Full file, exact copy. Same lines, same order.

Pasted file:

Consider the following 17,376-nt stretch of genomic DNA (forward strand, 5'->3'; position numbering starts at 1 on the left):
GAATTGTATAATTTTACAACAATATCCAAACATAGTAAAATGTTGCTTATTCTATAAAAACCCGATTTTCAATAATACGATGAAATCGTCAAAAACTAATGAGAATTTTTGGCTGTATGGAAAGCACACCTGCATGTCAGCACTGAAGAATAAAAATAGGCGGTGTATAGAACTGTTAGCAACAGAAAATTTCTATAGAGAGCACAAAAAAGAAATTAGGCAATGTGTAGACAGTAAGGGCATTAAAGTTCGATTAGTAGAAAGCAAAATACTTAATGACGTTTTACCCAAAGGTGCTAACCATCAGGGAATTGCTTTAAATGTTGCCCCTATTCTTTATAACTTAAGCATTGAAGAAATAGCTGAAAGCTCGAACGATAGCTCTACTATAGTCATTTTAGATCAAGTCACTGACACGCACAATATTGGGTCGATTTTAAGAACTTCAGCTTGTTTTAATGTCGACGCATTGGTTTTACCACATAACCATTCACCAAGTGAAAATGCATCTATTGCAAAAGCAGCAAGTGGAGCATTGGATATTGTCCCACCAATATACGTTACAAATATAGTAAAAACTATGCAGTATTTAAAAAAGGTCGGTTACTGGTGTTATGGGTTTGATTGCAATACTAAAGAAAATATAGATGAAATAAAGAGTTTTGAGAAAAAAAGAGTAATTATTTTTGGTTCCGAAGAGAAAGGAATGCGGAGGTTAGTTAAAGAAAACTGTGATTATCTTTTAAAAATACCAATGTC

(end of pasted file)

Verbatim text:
Consider the following 17,376-nt stretch of genomic DNA (forward strand, 5'->3'; position numbering starts at 1 on the left):
GAATTGTATAATTTTACAACAATATCCAAACATAGTAAAATGTTGCTTATTCTATAAAAACCCGATTTTCAATAATACGATGAAATCGTCAAAAACTAATGAGAATTTTTGGCTGTATGGAAAGCACACCTGCATGTCAGCACTGAAGAATAAAAATAGGCGGTGTATAGAACTGTTAGCAACAGAAAATTTCTATAGAGAGCACAAAAAAGAAATTAGGCAATGTGTAGACAGTAAGGGCATTAAAGTTCGATTAGTAGAAAGCAAAATACTTAATGACGTTTTACCCAAAGGTGCTAACCATCAGGGAATTGCTTTAAATGTTGCCCCTATTCTTTATAACTTAAGCATTGAAGAAATAGCTGAAAGCTCGAACGATAGCTCTACTATAGTCATTTTAGATCAAGTCACTGACACGCACAATATTGGGTCGATTTTAAGAACTTCAGCTTGTTTTAATGTCGACGCATTGGTTTTACCACATAACCATTCACCAAGTGAAAATGCATCTATTGCAAAAGCAGCAAGTGGAGCATTGGATATTGTCCCACCAATATACGTTACAAATATAGTAAAAACTATGCAGTATTTAAAAAAGGTCGGTTACTGGTGTTATGGGTTTGATTGCAATACTAAAGAAAATATAGATGAAATAAAGAGTTTTGAGAAAAAAAGAGTAATTATTTTTGGTTCCGAAGAGAAAGGAATGCGGAGGTTAGTTAAAGAAAACTGTGATTATCTTTTAAAAATACCAATGTC